Smoking Among Teenagers
Young teenagers are the most likely to start smoking194. When 13 to 14-year-olds attempt their first cigarette, they are usually unaware of the potential danger they are exposing themselves to.
The short-term health consequences of smoking in young people include:
- Respiratory and non-respiratory damage.
- Nicotine addiction.
- The risk of additional substance usage.
The fact that most young people who smoke frequently continue to smoke into adulthood adds to the long-term health implications of childhood smoking195.
What are the Causes of Teenage Smoking196?
Teens smoke for a variety of reasons, including:
- Casually attending a party or hanging out with pals
- Or as a coping mechanism for stress, life traumas, or attention difficulties.
As a result, there are numerous variables that encourage teenagers to become smokers. In most situations, many factors have combined effects on the individuals, resulting in a high likelihood of smoking habit acceptance.
What are the Effects of Teenage Smoking197?
Teenagers who are habitual smokers are at an elevated risk for health problems during their adolescent and young adult years, despite the fact that the health consequences of smoking are a function of both the length and amount of smoking.
Unfortunately, most of these adolescent smokers will continue to smoke into their adult lives. According to one study, half of all adolescent males and females who begin smoking will continue to smoke for at least 16–20 years.
Cigarette smoking during youth affects teenage:
- Lung growth
- Maximum lung function
- And overall fitness
- As well as raising the risk of respiratory diseases.
People who begin smoking at an early age are more likely to develop high levels of nicotine dependence than those who begin later in life, making quitting more difficult and accumulating more negative health effects. Delaying smoking cessation efforts past the adolescent years has negative health consequences both during adolescence and later in life.
Effectiveness of Smoking Cessation Programs for Teenagers
The success of a smoking cessation program is determined not only by a support strategy for smokers but also by other factors, such as the manner in which
- The first lecture is delivered (informative but not preachy)
- The accessibility of treatment programs
- The anonymity of the program
- And the voluntary program198
In addition, some noteworthy findings to mention that enhance the effectiveness of cessation programs for teenagers include the following199:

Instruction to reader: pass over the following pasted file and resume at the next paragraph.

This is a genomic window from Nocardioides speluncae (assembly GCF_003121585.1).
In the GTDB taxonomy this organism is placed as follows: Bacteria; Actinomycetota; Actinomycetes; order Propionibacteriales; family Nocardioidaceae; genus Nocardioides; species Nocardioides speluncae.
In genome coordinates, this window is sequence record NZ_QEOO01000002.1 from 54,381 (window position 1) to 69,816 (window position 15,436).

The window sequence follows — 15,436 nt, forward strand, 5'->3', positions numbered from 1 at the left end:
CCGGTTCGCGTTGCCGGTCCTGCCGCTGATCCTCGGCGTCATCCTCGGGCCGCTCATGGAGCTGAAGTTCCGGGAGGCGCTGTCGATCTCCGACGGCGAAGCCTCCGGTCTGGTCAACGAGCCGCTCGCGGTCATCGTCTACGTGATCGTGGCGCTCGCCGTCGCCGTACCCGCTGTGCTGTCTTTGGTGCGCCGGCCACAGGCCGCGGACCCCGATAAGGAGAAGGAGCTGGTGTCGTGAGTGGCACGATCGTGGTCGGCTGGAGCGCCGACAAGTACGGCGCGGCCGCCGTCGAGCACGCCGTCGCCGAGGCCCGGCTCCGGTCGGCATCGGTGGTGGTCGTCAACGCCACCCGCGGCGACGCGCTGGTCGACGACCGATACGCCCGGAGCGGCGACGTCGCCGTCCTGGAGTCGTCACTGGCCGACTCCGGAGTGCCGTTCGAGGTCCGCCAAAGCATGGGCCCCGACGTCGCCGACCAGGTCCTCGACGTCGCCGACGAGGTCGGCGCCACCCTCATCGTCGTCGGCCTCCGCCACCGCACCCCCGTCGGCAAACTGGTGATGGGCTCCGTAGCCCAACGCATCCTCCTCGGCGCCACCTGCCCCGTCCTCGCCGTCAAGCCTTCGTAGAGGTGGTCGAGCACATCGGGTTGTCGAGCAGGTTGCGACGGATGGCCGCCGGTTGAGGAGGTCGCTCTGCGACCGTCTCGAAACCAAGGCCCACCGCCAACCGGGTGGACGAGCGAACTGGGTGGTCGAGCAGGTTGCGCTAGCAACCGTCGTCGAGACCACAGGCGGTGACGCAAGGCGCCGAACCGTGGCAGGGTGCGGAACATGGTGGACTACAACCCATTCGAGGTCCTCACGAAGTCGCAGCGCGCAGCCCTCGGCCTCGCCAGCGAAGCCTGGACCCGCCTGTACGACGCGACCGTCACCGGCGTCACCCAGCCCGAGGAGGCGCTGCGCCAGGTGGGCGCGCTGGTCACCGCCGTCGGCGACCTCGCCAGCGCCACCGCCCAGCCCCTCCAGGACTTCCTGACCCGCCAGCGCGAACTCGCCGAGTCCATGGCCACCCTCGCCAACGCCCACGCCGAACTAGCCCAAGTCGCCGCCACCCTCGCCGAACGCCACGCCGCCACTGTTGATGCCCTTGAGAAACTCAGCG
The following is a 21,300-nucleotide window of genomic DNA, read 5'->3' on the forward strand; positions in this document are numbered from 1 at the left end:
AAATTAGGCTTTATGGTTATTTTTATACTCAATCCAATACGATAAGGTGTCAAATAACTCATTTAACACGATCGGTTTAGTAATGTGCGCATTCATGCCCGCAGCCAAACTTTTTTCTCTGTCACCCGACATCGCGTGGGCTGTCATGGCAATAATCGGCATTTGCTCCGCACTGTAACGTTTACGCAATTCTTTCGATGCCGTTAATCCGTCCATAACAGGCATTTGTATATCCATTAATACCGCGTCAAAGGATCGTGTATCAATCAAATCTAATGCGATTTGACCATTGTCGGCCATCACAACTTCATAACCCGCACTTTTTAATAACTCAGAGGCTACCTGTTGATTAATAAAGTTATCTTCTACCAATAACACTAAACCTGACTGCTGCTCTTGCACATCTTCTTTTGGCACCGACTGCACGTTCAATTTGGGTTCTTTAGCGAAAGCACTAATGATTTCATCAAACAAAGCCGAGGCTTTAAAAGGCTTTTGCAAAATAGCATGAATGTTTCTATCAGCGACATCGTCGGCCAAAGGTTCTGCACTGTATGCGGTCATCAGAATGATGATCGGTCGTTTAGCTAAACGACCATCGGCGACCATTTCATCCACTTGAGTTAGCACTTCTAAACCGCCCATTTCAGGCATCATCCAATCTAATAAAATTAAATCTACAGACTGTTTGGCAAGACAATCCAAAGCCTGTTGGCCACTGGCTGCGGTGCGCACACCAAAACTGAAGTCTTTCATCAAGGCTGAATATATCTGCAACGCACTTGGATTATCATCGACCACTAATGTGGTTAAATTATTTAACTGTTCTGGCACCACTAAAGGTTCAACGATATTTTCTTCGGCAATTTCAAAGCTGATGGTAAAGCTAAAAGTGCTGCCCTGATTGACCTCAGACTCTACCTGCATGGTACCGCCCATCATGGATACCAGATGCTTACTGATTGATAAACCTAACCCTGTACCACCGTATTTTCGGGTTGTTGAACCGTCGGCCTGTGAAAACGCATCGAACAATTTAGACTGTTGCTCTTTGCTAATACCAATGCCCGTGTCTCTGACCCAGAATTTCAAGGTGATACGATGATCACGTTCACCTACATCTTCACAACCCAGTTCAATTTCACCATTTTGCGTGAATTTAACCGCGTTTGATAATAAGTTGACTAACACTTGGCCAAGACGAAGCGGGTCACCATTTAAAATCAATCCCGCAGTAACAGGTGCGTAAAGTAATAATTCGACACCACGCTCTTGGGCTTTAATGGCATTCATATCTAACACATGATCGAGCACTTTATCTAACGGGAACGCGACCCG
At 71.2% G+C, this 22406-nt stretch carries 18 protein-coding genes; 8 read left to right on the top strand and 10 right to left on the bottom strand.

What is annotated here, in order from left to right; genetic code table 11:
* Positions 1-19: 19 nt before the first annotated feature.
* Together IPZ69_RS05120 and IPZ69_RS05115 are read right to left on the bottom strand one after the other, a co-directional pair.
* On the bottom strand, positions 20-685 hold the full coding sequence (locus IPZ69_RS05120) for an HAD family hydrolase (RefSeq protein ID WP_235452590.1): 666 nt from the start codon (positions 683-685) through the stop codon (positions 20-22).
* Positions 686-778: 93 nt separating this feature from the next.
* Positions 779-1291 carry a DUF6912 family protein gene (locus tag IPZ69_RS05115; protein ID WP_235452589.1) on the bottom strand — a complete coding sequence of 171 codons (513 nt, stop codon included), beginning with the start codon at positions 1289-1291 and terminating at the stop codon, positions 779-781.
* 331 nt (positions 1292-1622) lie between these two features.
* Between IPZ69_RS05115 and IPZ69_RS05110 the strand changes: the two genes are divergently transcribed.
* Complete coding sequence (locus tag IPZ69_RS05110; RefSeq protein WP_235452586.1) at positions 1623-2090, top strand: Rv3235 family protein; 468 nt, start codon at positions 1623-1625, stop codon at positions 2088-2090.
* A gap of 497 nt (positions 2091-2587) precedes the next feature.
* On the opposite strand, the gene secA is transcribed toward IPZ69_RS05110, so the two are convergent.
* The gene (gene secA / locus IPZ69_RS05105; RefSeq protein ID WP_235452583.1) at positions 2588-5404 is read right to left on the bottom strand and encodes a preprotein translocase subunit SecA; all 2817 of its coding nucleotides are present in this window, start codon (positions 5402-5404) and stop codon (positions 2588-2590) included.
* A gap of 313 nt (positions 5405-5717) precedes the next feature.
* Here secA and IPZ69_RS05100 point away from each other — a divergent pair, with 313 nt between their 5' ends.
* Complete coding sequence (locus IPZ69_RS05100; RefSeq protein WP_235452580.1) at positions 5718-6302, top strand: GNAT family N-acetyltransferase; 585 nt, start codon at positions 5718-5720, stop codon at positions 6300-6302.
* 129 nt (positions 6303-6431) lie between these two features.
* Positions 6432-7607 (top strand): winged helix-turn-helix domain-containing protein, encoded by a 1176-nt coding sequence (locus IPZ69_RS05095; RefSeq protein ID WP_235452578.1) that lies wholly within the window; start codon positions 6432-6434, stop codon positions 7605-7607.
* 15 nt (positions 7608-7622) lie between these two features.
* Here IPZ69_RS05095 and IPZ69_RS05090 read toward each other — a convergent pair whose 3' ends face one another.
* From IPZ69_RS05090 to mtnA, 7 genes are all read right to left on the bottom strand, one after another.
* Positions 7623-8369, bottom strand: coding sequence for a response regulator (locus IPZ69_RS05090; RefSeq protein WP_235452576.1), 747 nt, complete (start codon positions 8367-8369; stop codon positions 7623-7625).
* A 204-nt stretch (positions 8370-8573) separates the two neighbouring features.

- If your best friend is a nonsmoker, quitting smoking is more likely. The influence of peer pressure is undeniable.
- The smoking status of family members has a substantial impact on smoking cessation. This emphasizes the significance of the social environment.
There were links found between quitting smoking and other types of health behavior:
- Subjects who drank less alcohol were significantly more likely to give up.
- Those who engaged in leisure activities were likewise more inclined to give up.
Read to know more on everything you need to know about Smoking Cessation Programs, here.
To sum up, stopping the influx of new smokers, primarily teens, is the most critical approach to stop the smoking pandemic. To quit smoking, teenagers need to understand why they are smoking, what are the negative consequences of smoking, and be guided along the way through smoking cessation programs. While stopping smoking is hard, it is still not impossible.
Our aim at Nicorette is to help you quit smoking for good. Find more blogs from our medical professionals and understand why you should embrace your smoke-free journey with us.
- 194 Winkleby, M. A., Feighery, E., Dunn, M., Kole, S., Ahn, D., & Killen, J. D. (2004). Effects of an advocacy intervention to reduce smoking among teenagers. Archives of pediatrics & adolescent medicine, 158(3), 269-275.
- 196 Anjum, M. S., Srikanth, M. K., Reddy, P. P., Monica, M., Rao, K. Y., & Sheetal, A. (2016). Reasons for smoking among the teenagers of age 14–17 years in Vikarabad town: A cross-sectional study. Journal of Indian Association of Public Health Dentistry, 14(1), 80.
- 197 Mermelstein, R. (2003). Teen smoking cessation. Tobacco control, 12(suppl 1), i25-i34.
- 198 Minary, L., Cambon, L., Martini, H., Wirth, N., Acouetey, D. S., Thouvenot, F., ... & Alla, F. (2013). Efficacy of a smoking cessation program in a population of adolescent smokers in vocational schools: a public health evaluative controlled study. BMC Public Health, 13(1), 1-10.
- 199 Paavola, M., Vartiainen, E., & Puska, P. (2001). Smoking cessation between teenage years and adulthood. Health education research, 16(1), 49-57.
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